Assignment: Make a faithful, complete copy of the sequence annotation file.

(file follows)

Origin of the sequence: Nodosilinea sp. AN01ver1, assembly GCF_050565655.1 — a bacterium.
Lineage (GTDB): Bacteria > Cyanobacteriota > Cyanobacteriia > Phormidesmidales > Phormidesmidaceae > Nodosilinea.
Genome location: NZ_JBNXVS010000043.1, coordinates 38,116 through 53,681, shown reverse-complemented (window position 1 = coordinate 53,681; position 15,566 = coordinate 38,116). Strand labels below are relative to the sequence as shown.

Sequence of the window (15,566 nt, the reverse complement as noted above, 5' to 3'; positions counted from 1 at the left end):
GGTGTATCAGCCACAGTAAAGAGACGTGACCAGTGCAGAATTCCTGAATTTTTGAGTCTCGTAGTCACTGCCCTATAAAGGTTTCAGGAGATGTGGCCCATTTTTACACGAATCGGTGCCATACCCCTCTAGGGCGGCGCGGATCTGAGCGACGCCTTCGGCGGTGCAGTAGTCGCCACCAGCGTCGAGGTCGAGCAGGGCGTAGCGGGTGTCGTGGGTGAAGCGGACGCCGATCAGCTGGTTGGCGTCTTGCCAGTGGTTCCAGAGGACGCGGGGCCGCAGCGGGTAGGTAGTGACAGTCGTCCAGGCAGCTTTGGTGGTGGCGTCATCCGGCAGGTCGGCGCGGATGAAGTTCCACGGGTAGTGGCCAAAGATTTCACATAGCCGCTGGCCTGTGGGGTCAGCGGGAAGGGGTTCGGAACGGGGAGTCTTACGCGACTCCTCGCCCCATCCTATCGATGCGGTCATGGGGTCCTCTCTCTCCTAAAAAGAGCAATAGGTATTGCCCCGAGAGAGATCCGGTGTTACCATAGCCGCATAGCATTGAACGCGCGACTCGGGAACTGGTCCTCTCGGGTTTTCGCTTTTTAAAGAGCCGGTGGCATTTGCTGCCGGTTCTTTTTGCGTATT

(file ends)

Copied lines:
Origin of the sequence: Nodosilinea sp. AN01ver1, assembly GCF_050565655.1 — a bacterium.
Lineage (GTDB): Bacteria > Cyanobacteriota > Cyanobacteriia > Phormidesmidales > Phormidesmidaceae > Nodosilinea.
Genome location: NZ_JBNXVS010000043.1, coordinates 38,116 through 53,681, shown reverse-complemented (window position 1 = coordinate 53,681; position 15,566 = coordinate 38,116). Strand labels below are relative to the sequence as shown.

Sequence of the window (15,566 nt, the reverse complement as noted above, 5' to 3'; positions counted from 1 at the left end):
GGTGTATCAGCCACAGTAAAGAGACGTGACCAGTGCAGAATTCCTGAATTTTTGAGTCTCGTAGTCACTGCCCTATAAAGGTTTCAGGAGATGTGGCCCATTTTTACACGAATCGGTGCCATACCCCTCTAGGGCGGCGCGGATCTGAGCGACGCCTTCGGCGGTGCAGTAGTCGCCACCAGCGTCGAGGTCGAGCAGGGCGTAGCGGGTGTCGTGGGTGAAGCGGACGCCGATCAGCTGGTTGGCGTCTTGCCAGTGGTTCCAGAGGACGCGGGGCCGCAGCGGGTAGGTAGTGACAGTCGTCCAGGCAGCTTTGGTGGTGGCGTCATCCGGCAGGTCGGCGCGGATGAAGTTCCACGGGTAGTGGCCAAAGATTTCACATAGCCGCTGGCCTGTGGGGTCAGCGGGAAGGGGTTCGGAACGGGGAGTCTTACGCGACTCCTCGCCCCATCCTATCGATGCGGTCATGGGGTCCTCTCTCTCCTAAAAAGAGCAATAGGTATTGCCCCGAGAGAGATCCGGTGTTACCATAGCCGCATAGCATTGAACGCGCGACTCGGGAACTGGTCCTCTCGGGTTTTCGCTTTTTAAAGAGCCGGTGGCATTTGCTGCCGGTTCTTTTTGCGTATT